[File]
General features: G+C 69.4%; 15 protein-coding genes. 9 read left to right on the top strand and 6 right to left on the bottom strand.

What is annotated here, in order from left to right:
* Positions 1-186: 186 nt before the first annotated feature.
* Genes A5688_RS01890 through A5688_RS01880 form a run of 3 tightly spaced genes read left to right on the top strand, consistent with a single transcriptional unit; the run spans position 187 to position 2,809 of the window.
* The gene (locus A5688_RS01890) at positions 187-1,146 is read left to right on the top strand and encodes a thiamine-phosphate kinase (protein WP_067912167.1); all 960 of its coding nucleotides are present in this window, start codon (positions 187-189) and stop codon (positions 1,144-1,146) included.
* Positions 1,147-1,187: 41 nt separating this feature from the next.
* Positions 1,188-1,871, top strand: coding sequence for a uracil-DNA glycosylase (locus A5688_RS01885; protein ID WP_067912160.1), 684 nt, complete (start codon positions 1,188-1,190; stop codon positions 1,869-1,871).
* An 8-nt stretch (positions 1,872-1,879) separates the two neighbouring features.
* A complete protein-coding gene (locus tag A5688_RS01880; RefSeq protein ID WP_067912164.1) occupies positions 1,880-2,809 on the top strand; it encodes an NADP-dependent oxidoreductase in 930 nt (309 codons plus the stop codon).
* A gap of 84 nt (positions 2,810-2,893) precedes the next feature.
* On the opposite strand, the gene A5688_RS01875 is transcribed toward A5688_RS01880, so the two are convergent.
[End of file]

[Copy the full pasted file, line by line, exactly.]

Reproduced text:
General features: G+C 69.4%; 15 protein-coding genes. 9 read left to right on the top strand and 6 right to left on the bottom strand.

What is annotated here, in order from left to right:
* Positions 1-186: 186 nt before the first annotated feature.
* Genes A5688_RS01890 through A5688_RS01880 form a run of 3 tightly spaced genes read left to right on the top strand, consistent with a single transcriptional unit; the run spans position 187 to position 2,809 of the window.
* The gene (locus A5688_RS01890) at positions 187-1,146 is read left to right on the top strand and encodes a thiamine-phosphate kinase (protein WP_067912167.1); all 960 of its coding nucleotides are present in this window, start codon (positions 187-189) and stop codon (positions 1,144-1,146) included.
* Positions 1,147-1,187: 41 nt separating this feature from the next.
* Positions 1,188-1,871, top strand: coding sequence for a uracil-DNA glycosylase (locus A5688_RS01885; protein ID WP_067912160.1), 684 nt, complete (start codon positions 1,188-1,190; stop codon positions 1,869-1,871).
* An 8-nt stretch (positions 1,872-1,879) separates the two neighbouring features.
* A complete protein-coding gene (locus tag A5688_RS01880; RefSeq protein ID WP_067912164.1) occupies positions 1,880-2,809 on the top strand; it encodes an NADP-dependent oxidoreductase in 930 nt (309 codons plus the stop codon).
* A gap of 84 nt (positions 2,810-2,893) precedes the next feature.
* On the opposite strand, the gene A5688_RS01875 is transcribed toward A5688_RS01880, so the two are convergent.